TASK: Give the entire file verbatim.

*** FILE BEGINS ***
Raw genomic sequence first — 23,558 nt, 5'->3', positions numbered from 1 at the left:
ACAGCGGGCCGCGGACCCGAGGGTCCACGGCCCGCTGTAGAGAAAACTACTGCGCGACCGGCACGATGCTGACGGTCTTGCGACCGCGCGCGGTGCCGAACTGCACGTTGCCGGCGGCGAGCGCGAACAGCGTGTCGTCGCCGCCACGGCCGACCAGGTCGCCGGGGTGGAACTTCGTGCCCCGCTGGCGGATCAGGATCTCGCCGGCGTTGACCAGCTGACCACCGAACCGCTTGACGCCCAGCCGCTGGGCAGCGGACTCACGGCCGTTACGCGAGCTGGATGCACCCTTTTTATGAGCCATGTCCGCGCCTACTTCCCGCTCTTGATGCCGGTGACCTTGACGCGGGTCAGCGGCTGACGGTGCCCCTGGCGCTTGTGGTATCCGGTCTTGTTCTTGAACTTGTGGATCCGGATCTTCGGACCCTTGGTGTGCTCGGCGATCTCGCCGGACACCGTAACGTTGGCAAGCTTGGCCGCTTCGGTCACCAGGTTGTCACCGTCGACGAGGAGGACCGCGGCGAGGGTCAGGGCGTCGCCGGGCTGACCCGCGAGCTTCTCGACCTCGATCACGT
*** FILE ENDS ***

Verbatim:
Raw genomic sequence first — 23,558 nt, 5'->3', positions numbered from 1 at the left:
ACAGCGGGCCGCGGACCCGAGGGTCCACGGCCCGCTGTAGAGAAAACTACTGCGCGACCGGCACGATGCTGACGGTCTTGCGACCGCGCGCGGTGCCGAACTGCACGTTGCCGGCGGCGAGCGCGAACAGCGTGTCGTCGCCGCCACGGCCGACCAGGTCGCCGGGGTGGAACTTCGTGCCCCGCTGGCGGATCAGGATCTCGCCGGCGTTGACCAGCTGACCACCGAACCGCTTGACGCCCAGCCGCTGGGCAGCGGACTCACGGCCGTTACGCGAGCTGGATGCACCCTTTTTATGAGCCATGTCCGCGCCTACTTCCCGCTCTTGATGCCGGTGACCTTGACGCGGGTCAGCGGCTGACGGTGCCCCTGGCGCTTGTGGTATCCGGTCTTGTTCTTGAACTTGTGGATCCGGATCTTCGGACCCTTGGTGTGCTCGGCGATCTCGCCGGACACCGTAACGTTGGCAAGCTTGGCCGCTTCGGTCACCAGGTTGTCACCGTCGACGAGGAGGACCGCGGCGAGGGTCAGGGCGTCGCCGGGCTGACCCGCGAGCTTCTCGACCTCGATCACGT